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wondering what to use to create th "fluid film" you folks speak of...would love to coat mine...I'm in the US obviously so what product is available, and application tips would be appreciated.

Thanks
 

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Hi JonnyC, There are 2 products that are supposedly very good for undersealing : POR 15 and Miracle paint. Google "Mercedes Source Miracle Paint" and you will find an instruction video on preparation and painting. Both products can be applied by brush but they are both very sticky and messy to work with. Cheap, stiff brushes are best as they will be discarded after use. The benefit of both products is that they really do seal the metal against water ingress and create a good, hard protective coating. POR 15 was originally formulated for protection of steel ships and boats. There are health warnings with it so it's recommended to apply it in a well ventilated environment and to wear good breathing protection apparatus and wear rubber gloves, eye protection, face protection and disposable overalls. Ideally you need a car lift so you can gain good access to all underside areas. It may be necessary to remove exhausts, wheels or anything else that restricts access to the underside. Any rust should be removed and treated and etched with phosphoric acid. Phosphoric acid is another dangerous product that can burn a hole through your skin and into the bone so extreme caution is advised. When you open the lid on a tin of POR 15 you should either use all the contents or place a membrane between the lid and the tin on resealing, otherwise the lid will be stuck fast to the tin. If you were to inadvertently spill a drop you would find it virtually impossible to clean it up. There are many other spray on products but most of them will allow moisture to enter between the coating and the metal especially in areas that are exposed to stone chips e.g., wheel arches or anywhere that can get scraped or hold muck or salt, Larry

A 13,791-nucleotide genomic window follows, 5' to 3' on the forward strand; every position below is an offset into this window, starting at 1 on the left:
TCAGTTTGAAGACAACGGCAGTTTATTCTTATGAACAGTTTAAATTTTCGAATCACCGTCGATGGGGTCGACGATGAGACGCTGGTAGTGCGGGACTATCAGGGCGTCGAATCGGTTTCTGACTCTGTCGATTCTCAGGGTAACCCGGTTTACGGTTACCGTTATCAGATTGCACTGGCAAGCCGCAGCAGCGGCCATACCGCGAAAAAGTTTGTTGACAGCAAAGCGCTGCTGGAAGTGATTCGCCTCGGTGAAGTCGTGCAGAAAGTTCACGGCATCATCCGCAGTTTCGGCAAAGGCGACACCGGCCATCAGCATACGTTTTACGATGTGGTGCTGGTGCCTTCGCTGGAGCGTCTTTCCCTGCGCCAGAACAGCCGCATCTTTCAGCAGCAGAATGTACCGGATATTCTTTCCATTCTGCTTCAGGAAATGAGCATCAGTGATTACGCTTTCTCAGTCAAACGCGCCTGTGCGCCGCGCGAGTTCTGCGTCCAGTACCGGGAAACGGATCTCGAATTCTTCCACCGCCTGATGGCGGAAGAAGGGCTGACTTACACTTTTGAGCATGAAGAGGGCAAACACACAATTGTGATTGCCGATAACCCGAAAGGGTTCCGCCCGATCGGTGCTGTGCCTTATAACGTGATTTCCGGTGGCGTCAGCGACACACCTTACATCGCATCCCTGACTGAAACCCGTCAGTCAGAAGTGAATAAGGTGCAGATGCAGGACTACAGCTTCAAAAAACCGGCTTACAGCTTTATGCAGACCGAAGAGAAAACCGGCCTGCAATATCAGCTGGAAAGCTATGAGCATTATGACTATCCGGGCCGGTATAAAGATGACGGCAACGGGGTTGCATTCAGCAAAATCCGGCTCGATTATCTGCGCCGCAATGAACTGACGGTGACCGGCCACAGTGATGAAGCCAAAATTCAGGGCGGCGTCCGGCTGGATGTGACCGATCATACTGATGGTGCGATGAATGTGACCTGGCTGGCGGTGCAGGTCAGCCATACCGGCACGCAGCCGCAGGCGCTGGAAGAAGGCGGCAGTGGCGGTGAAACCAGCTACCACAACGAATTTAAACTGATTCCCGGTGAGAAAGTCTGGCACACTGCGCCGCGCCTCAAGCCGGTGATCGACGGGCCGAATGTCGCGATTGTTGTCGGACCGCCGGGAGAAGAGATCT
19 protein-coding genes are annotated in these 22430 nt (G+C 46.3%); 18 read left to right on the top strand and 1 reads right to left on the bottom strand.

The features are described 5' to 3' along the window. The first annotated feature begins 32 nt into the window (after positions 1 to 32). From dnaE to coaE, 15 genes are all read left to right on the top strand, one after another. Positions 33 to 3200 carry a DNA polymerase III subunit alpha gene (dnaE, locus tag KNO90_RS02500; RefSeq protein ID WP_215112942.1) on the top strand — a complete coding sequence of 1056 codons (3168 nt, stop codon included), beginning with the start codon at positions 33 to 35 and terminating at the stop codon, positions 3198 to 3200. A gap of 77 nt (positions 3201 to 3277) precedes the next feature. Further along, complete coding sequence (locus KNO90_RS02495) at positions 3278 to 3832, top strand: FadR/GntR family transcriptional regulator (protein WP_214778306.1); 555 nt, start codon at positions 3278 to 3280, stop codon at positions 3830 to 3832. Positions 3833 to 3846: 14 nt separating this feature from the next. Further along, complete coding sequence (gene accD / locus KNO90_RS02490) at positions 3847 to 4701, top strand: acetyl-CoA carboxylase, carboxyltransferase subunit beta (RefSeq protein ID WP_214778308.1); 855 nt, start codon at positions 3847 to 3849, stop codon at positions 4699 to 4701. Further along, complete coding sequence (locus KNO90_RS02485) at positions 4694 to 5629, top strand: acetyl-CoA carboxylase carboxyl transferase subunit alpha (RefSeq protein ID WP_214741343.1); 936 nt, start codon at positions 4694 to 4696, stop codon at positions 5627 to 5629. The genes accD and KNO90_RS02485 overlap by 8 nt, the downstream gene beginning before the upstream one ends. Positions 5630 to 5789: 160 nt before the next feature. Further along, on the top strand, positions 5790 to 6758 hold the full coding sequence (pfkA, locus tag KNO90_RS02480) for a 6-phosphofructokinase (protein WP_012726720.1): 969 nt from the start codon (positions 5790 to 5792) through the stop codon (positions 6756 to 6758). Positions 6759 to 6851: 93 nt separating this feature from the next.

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Discussion Starter #24
Fluid Film is a lanolin based protectant made for automotive use. It doesn't require any extensive prep, you just spray it on. It is rather messy, but seems to work well.
 

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wondering what to use to create th "fluid film" you folks speak of...would love to coat mine...I'm in the US obviously so what product is available, and application tips would be appreciated.

Thanks
The product is called fluid film. It comes in a spray can and you should be able to buy it online.
 

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1986 RR Silver Spur, 6.8 Liter, custom 700R4 and more to come
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It sounds like a wonderful idea until the blisters start bubbling up through the paint. Then (depending on how OCD you are), you'll start hating yourself. Don't believe any of those English folk who say that they've fixed their rust. They've only fixed what they can see.
Amazon.com: HOWDY Dual-Function Undercarriage Cleaner with Swivel WheelPressure Washer,Underbody Car Wash Water Broom,Surface Cleaner for Pressure Washer,Quick Interface Universal Rotating Wheel,16 Inch,4000 PSI: Garden & Outdoor

A fairly inexpensive abatement method that I'll be investing in shortly...:rolleyes::rolleyes::rolleyes: